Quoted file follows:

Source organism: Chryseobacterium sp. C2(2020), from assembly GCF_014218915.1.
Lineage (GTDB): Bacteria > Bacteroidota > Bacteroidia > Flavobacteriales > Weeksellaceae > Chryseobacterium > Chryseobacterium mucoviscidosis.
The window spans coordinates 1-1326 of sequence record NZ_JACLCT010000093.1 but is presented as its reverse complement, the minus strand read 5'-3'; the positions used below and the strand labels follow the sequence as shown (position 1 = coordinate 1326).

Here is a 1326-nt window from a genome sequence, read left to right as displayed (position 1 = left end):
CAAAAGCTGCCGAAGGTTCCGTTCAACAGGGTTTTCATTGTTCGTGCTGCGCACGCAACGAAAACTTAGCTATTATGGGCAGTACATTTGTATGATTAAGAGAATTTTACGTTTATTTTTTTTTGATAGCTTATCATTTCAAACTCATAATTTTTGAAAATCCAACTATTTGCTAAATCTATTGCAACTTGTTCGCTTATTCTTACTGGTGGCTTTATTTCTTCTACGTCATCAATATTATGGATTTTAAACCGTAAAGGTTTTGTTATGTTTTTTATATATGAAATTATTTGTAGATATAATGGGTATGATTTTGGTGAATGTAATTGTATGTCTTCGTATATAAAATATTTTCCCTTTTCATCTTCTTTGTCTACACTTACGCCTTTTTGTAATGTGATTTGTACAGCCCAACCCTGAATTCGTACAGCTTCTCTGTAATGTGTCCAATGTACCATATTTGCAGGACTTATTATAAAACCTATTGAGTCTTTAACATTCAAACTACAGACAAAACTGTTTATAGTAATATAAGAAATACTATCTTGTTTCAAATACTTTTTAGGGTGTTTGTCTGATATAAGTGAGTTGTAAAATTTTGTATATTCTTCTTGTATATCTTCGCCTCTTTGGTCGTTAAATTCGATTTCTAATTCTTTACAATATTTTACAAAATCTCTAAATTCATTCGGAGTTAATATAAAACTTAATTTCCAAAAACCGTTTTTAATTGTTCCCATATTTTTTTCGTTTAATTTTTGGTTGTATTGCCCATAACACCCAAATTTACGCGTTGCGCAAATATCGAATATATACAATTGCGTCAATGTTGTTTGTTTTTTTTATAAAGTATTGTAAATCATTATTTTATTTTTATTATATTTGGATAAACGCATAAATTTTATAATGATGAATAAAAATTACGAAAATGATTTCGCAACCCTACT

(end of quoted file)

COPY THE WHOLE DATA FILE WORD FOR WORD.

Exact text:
Source organism: Chryseobacterium sp. C2(2020), from assembly GCF_014218915.1.
Lineage (GTDB): Bacteria > Bacteroidota > Bacteroidia > Flavobacteriales > Weeksellaceae > Chryseobacterium > Chryseobacterium mucoviscidosis.
The window spans coordinates 1-1326 of sequence record NZ_JACLCT010000093.1 but is presented as its reverse complement, the minus strand read 5'-3'; the positions used below and the strand labels follow the sequence as shown (position 1 = coordinate 1326).

Here is a 1326-nt window from a genome sequence, read left to right as displayed (position 1 = left end):
CAAAAGCTGCCGAAGGTTCCGTTCAACAGGGTTTTCATTGTTCGTGCTGCGCACGCAACGAAAACTTAGCTATTATGGGCAGTACATTTGTATGATTAAGAGAATTTTACGTTTATTTTTTTTTGATAGCTTATCATTTCAAACTCATAATTTTTGAAAATCCAACTATTTGCTAAATCTATTGCAACTTGTTCGCTTATTCTTACTGGTGGCTTTATTTCTTCTACGTCATCAATATTATGGATTTTAAACCGTAAAGGTTTTGTTATGTTTTTTATATATGAAATTATTTGTAGATATAATGGGTATGATTTTGGTGAATGTAATTGTATGTCTTCGTATATAAAATATTTTCCCTTTTCATCTTCTTTGTCTACACTTACGCCTTTTTGTAATGTGATTTGTACAGCCCAACCCTGAATTCGTACAGCTTCTCTGTAATGTGTCCAATGTACCATATTTGCAGGACTTATTATAAAACCTATTGAGTCTTTAACATTCAAACTACAGACAAAACTGTTTATAGTAATATAAGAAATACTATCTTGTTTCAAATACTTTTTAGGGTGTTTGTCTGATATAAGTGAGTTGTAAAATTTTGTATATTCTTCTTGTATATCTTCGCCTCTTTGGTCGTTAAATTCGATTTCTAATTCTTTACAATATTTTACAAAATCTCTAAATTCATTCGGAGTTAATATAAAACTTAATTTCCAAAAACCGTTTTTAATTGTTCCCATATTTTTTTCGTTTAATTTTTGGTTGTATTGCCCATAACACCCAAATTTACGCGTTGCGCAAATATCGAATATATACAATTGCGTCAATGTTGTTTGTTTTTTTTATAAAGTATTGTAAATCATTATTTTATTTTTATTATATTTGGATAAACGCATAAATTTTATAATGATGAATAAAAATTACGAAAATGATTTCGCAACCCTACT